A senior Ukrainian military aide said that Russian President Vladimir Putin is “living in fear of his life” as his military retreats.
Earlier this month, Russia announced its withdrawal from the Kherson region, marking one of the most embarrassing defeats for Putin and a potential turning point in a war now in its ninth month.
The loss of Kherson, the only regional capital Russia captured in the conflict, dealt a heavy blow to plans to create a land corridor to Crimea and secure water supplies for the Russian-controlled peninsula.
“[Putin] Oleksiy Aristovich, adviser to the Chief of Staff of the President of Ukraine, told L.N times.
“He is fighting for his life now. If he loses the war, at least in the minds of the Russians, that means the end. His end as a political figure. And perhaps in a physical sense.”
Ukraine’s victory over Kherson came after a series of humiliating retreats for the Kremlin forces in the Kharkiv and Donbass regions.
“This has forced even people who are very loyal to Putin to doubt that they can win this war,” Aristovich said.
He said the liberation of Kherson had led to renewed Russian strikes on the country’s infrastructure and planned a new offensive from Belarus, Russia’s ally in northern Ukraine. Putin’s forces advanced towards Kyiv from Belarus during the early stages of the war, but were forced to retreat after stiff resistance.
Ukrainian authorities have begun evacuating civilians from recently liberated sections of the Ukrainian People’s Republic Kherson and Mykolaiv regions, fearing a shortage the heatAnd the Energy Water due to Russian bombing will make living conditions very difficult winter.
The World Health Organization (WHO) says millions of people are in Ukraine They will face “life-threatening” conditions over the coming months, with residents of the southern regions urged to move to safer areas in the central and western parts of the country.
Mr. Aristovich reiterated Ukraine’s goal of reclaiming all territories captured by Russia, including Crimea, the Black Sea peninsula annexed by the Kremlin in 2014.
Meanwhile, this week Putin touted Russia’s Arctic power with a flag-raising ceremony and the launch of a dock for two nuclear-powered breakers that will ensure year-round navigation in the western Arctic.
Presiding over a video link from the Kremlin at the launch ceremony in the former imperial capital of St. Petersburg in northern Russia, Putin said these icebreakers are of strategic importance for the country.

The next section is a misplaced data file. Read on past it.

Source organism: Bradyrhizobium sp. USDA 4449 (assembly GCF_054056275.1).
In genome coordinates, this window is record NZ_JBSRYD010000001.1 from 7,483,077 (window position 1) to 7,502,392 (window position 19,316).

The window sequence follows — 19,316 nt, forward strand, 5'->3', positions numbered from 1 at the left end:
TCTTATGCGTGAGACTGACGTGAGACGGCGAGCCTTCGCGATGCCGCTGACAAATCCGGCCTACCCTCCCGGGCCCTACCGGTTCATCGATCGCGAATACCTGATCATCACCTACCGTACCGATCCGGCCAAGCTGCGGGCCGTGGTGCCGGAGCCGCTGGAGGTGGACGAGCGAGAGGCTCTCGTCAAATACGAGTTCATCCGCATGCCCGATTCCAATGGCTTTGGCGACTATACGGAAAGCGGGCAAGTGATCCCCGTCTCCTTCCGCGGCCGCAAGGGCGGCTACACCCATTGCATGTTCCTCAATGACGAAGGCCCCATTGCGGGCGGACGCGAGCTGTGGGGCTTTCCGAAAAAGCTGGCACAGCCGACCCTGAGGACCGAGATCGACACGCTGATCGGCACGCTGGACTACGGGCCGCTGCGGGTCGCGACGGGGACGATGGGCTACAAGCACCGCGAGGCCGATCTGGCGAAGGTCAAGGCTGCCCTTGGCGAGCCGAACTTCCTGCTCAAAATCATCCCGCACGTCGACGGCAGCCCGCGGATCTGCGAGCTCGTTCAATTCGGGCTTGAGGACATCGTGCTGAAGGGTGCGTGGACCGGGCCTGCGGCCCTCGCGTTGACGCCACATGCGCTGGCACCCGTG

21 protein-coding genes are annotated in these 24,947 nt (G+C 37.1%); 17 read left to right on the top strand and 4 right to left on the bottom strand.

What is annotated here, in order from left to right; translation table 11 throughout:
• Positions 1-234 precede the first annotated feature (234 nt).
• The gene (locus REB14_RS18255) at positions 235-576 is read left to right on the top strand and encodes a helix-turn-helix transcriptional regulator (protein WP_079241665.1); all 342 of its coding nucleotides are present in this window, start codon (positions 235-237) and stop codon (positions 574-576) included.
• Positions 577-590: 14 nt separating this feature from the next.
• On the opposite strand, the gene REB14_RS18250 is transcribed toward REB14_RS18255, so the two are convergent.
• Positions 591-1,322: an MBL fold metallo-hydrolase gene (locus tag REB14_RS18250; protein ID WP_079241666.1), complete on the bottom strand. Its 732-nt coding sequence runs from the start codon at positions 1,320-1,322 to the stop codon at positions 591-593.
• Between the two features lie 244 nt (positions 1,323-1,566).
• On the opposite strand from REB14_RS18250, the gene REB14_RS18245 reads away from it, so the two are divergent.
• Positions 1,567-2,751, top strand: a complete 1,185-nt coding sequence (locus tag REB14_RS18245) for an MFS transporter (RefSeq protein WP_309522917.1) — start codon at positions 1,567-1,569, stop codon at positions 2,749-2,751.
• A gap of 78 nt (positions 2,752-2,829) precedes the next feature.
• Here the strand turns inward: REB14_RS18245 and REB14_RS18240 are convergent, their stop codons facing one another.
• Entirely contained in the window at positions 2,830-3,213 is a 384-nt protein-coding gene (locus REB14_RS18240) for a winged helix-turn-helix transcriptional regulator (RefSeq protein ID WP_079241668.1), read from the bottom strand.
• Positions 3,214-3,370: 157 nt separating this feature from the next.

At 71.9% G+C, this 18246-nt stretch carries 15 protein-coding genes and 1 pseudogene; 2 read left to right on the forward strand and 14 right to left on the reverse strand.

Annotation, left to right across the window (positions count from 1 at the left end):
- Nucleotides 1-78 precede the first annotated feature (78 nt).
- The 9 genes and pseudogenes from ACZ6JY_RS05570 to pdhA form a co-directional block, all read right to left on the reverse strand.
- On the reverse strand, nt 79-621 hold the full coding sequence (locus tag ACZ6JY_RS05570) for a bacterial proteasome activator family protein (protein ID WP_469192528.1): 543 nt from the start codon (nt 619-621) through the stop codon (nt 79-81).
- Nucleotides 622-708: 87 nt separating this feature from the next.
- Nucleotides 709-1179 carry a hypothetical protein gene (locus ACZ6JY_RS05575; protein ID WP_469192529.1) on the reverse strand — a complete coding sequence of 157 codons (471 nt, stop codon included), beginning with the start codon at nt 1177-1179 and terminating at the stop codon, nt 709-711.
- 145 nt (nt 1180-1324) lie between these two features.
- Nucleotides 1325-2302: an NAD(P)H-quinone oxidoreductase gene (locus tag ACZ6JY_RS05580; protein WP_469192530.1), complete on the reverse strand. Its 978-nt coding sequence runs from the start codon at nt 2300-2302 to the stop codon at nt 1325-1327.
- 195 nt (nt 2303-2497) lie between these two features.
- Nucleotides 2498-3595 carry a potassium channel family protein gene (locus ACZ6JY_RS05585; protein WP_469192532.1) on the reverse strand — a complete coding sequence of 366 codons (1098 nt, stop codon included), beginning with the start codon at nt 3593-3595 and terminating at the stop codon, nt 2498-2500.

“Both icebreakers were laid down as part of a large serial project and are part of our large-scale, systematic work to re-equip and replenish the domestic icebreaker fleet, to strengthen Russia’s status as an Arctic superpower,” Putin said.
The Arctic is taking on greater strategic importance due to the climate crisis, as the shrinking ice sheet opens up new sea lanes. Vast oil and gas resources lie in the Arctic regions of Russia, including the LNG plant on the Yamal Peninsula.
Mr. Putin smiled as the nuclear icebreaker in Yakutia was launched into the waters at the docks and stood as the Russian national anthem flew the Russian flag over the Ural icebreaker that will go into operation in December.
The Russian president also announced plans to meet the mothers of reservists who have been called up to fight in Ukraine.
The war has killed and wounded tens of thousands of soldiers on both sides, according to the United States, and the Russian invasion sparked the biggest confrontation between Moscow and the West since the Cuban Missile Crisis of 1962.
Kremlin spokesman Dmitry Peskov confirmed the meeting with the soldiers’ mothers, which was first reported by Vedomosti. Russia celebrates Mother’s Day on November 27.
“In fact, such a meeting is planned, we can confirm,” Peskov told reporters, when asked if Putin would hold a meeting with the families of the mobilized people.
Such a meeting is in the works.
The president often holds such meetings, not all of them are public. In any case, the president receives first-hand information about the true state of affairs.
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